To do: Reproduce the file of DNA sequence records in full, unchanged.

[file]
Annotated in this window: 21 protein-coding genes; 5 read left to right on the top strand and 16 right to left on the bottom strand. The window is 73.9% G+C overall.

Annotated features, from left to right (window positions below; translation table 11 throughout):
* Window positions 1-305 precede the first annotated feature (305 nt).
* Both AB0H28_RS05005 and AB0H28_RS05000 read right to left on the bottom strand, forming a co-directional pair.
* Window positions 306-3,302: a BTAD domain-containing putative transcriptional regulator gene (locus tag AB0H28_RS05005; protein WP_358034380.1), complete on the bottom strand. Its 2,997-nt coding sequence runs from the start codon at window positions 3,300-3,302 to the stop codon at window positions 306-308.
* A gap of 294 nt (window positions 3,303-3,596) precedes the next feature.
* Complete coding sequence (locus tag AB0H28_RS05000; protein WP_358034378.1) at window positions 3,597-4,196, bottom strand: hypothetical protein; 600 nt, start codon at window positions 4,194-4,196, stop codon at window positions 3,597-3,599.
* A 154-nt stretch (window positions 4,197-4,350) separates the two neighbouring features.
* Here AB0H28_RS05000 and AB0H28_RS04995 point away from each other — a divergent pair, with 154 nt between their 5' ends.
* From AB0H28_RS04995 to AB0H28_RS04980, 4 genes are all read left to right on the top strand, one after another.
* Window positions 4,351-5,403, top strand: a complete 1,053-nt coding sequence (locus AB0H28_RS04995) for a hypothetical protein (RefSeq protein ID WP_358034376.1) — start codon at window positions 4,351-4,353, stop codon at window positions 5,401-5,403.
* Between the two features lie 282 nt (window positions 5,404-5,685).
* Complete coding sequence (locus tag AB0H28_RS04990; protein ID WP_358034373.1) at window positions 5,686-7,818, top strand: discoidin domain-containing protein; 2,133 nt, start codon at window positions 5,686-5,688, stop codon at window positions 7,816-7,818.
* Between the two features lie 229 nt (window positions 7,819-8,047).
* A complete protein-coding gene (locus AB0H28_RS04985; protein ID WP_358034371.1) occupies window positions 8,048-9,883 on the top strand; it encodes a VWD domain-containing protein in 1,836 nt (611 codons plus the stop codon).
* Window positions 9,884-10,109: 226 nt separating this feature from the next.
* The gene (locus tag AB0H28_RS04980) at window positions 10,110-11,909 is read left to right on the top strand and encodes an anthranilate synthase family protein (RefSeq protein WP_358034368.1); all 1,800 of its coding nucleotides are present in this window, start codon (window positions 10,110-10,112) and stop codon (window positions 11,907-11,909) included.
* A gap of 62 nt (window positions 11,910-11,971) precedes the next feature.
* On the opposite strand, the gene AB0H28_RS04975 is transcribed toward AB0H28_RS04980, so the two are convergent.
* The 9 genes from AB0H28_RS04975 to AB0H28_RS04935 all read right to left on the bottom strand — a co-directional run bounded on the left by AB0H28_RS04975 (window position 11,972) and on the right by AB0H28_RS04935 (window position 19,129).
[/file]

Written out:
Annotated in this window: 21 protein-coding genes; 5 read left to right on the top strand and 16 right to left on the bottom strand. The window is 73.9% G+C overall.

Annotated features, from left to right (window positions below; translation table 11 throughout):
* Window positions 1-305 precede the first annotated feature (305 nt).
* Both AB0H28_RS05005 and AB0H28_RS05000 read right to left on the bottom strand, forming a co-directional pair.
* Window positions 306-3,302: a BTAD domain-containing putative transcriptional regulator gene (locus tag AB0H28_RS05005; protein WP_358034380.1), complete on the bottom strand. Its 2,997-nt coding sequence runs from the start codon at window positions 3,300-3,302 to the stop codon at window positions 306-308.
* A gap of 294 nt (window positions 3,303-3,596) precedes the next feature.
* Complete coding sequence (locus tag AB0H28_RS05000; protein WP_358034378.1) at window positions 3,597-4,196, bottom strand: hypothetical protein; 600 nt, start codon at window positions 4,194-4,196, stop codon at window positions 3,597-3,599.
* A 154-nt stretch (window positions 4,197-4,350) separates the two neighbouring features.
* Here AB0H28_RS05000 and AB0H28_RS04995 point away from each other — a divergent pair, with 154 nt between their 5' ends.
* From AB0H28_RS04995 to AB0H28_RS04980, 4 genes are all read left to right on the top strand, one after another.
* Window positions 4,351-5,403, top strand: a complete 1,053-nt coding sequence (locus AB0H28_RS04995) for a hypothetical protein (RefSeq protein ID WP_358034376.1) — start codon at window positions 4,351-4,353, stop codon at window positions 5,401-5,403.
* Between the two features lie 282 nt (window positions 5,404-5,685).
* Complete coding sequence (locus tag AB0H28_RS04990; protein ID WP_358034373.1) at window positions 5,686-7,818, top strand: discoidin domain-containing protein; 2,133 nt, start codon at window positions 5,686-5,688, stop codon at window positions 7,816-7,818.
* Between the two features lie 229 nt (window positions 7,819-8,047).
* A complete protein-coding gene (locus AB0H28_RS04985; protein ID WP_358034371.1) occupies window positions 8,048-9,883 on the top strand; it encodes a VWD domain-containing protein in 1,836 nt (611 codons plus the stop codon).
* Window positions 9,884-10,109: 226 nt separating this feature from the next.
* The gene (locus tag AB0H28_RS04980) at window positions 10,110-11,909 is read left to right on the top strand and encodes an anthranilate synthase family protein (RefSeq protein WP_358034368.1); all 1,800 of its coding nucleotides are present in this window, start codon (window positions 10,110-10,112) and stop codon (window positions 11,907-11,909) included.
* A gap of 62 nt (window positions 11,910-11,971) precedes the next feature.
* On the opposite strand, the gene AB0H28_RS04975 is transcribed toward AB0H28_RS04980, so the two are convergent.
* The 9 genes from AB0H28_RS04975 to AB0H28_RS04935 all read right to left on the bottom strand — a co-directional run bounded on the left by AB0H28_RS04975 (window position 11,972) and on the right by AB0H28_RS04935 (window position 19,129).